What is Obamagate? Well, that’s up to you.

President Trump’s explanation of the supposed scandal last week was basically a lack thereof: “You know what the crime is. The crime is very obvious to everybody.” Of course, this suggested that the crime was not at all obvious to the commander in chief himself — but the episode was only as embarrassing as it was accidentally brilliant. Obamagate is potent precisely because it is nebulous.

What Obamagate is, in fact, is a series of allegations ranging from ludicrous to plausible. Shortly into his tenure, Trump tweeted that Barack Obama “had my ‘wires tapped’ ” in the fall. The years that have followed have been a frantic and fabulous romp through the right-wing fever swamps in search of evidence that doesn’t exist — or, as a fallback, hints of lesser nefarity from a previous administration determined to hamstring its successors.

This story of lesser nefarity includes the focus of today’s conservative obsession: Michael Flynn. The theory at its most coherent goes something like this: High-level Obama officials asked that the former national security adviser’s name be “unmasked” in intelligence reports. Those Obama officials purportedly used this knowledge as an excuse to “set up” Flynn to lie to the FBI — so that his lies could be leveraged in turn to coerce his cooperation in the broader investigation into the 2016 Trump campaign. Never mind that unmasking isn’t unusual, and never mind that Flynn could have avoided ensnarement simply by … not lying to the FBI.

Here’s the catch, though: The moment you refute the tinfoil-hatted crusaders by explaining what unmasking really is, or by noting that a lie is a lie is a lie, Obamagate mutates into some other allegation or theory entirely. This is what it was born to do — it’s right there in the name.

The “gate” suffix has long been an all-purpose substitution not only for genuine scandal but also for mere mishap, and everything in between. Watergate has spawned monikers for imbroglios from sports’ Deflategate and entertainment’s Nipplegate to politics’ Bridgegate and Weinergate. Republicans matched recent years’ Russiagate with Pizzagate and Spygate, which is either a precursor to or component of Obamagate, depending on how you slice it.

The “Obama” part of Obamagate is similarly vast, because the 44th president stands for so many things to so many people. If you buy the racist birtherism lie, you can timestamp the starting point of this conspiracy as the moment long ago when a foreigner masquerading as the junior senator from Illinois concocted a scheme to propel himself into the Oval Office and destroy America from within. If your head’s screwed on somewhat straighter, you can home in on the corruptions of a technocratic elite that resents the everyday folks who carried a reality television star to victory — and is now determined to deny their chosen leader his due.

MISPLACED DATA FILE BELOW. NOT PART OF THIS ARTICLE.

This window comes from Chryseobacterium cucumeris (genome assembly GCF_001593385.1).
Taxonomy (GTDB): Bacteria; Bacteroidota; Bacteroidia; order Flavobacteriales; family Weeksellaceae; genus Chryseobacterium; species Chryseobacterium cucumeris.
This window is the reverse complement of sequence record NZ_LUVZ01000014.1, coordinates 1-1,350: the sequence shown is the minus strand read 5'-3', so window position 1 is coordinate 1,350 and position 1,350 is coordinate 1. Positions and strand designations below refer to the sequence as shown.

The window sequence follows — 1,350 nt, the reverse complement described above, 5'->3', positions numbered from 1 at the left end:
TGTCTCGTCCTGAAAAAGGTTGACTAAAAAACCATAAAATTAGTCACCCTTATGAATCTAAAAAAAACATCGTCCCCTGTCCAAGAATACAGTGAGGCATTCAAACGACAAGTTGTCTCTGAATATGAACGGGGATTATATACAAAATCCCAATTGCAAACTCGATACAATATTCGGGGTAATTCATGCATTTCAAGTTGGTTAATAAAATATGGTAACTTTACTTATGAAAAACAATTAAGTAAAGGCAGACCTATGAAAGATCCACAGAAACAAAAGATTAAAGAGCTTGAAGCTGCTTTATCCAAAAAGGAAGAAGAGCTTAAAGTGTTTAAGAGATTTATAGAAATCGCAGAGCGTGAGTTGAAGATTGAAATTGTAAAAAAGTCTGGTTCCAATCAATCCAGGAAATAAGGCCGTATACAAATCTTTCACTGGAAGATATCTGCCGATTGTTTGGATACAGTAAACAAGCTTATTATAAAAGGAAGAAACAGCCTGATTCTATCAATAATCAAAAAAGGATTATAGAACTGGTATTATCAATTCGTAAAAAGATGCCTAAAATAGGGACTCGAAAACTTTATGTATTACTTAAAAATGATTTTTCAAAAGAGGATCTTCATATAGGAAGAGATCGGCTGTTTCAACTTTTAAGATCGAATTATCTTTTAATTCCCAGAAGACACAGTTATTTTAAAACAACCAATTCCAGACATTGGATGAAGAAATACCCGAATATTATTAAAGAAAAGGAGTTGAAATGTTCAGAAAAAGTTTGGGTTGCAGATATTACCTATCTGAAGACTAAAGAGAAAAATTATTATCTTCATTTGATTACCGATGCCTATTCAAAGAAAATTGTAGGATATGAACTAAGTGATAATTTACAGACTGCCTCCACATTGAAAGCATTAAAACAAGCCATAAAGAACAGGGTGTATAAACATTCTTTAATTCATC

Obamagate is a choose-your-own-adventure extravaganza. Your picks depend on where you live in our dizzying universe of YouTube streams and Web forums and radio shows. The wacky Q disciples who while away afternoons following clues to nowhere can weave the latest rantings on “Fox & Friends” into their mythology of “white hats” and breadcrumbs. Unmasking isn’t even wild enough for them, and wiretapping isn’t, either, so they’ll throw this scandal into their rabbit hole and see what it becomes in Wonderland.

The more establishment-oriented have the opposite problem: Obamagate in its most popular form today doesn’t make sense. The solution to that is to ignore the nutty in favor of the nuanced. See, for example, conservative commentator Andrew McCarthy’s close reading of a recently declassified email from Susan Rice. He doesn’t exactly cast the memo as confirmation of an overarching leftist plot like some of his kookier ideological allies; instead, he crafts a more complicated argument about political operatives trying to blame James B. Comey for their own questionable decisions.

Or maybe forget nuance and just go for vagueness instead: Something bad happened, and it could have involved Joe Biden, and Attorney General Bill Barr has commissioned John Durham to take a look at it, and all will be revealed — but who knows whether before or after the election?

Obamagate is a shape-shifter, and its changeling nature makes it devilish to defeat. Those who know it’s imaginary must deny everything or they risk confirming something. Should the theory’s proponents dig up even an inkling of actual wrongdoing, the Obamagate deniers will be trapped in accusations of a coverup. And those accusations will then lend new life to the whole murky scheme. Whatever that even is.

The crime, in the end, isn’t very obvious to anybody. President Trump would probably like to keep it that way.

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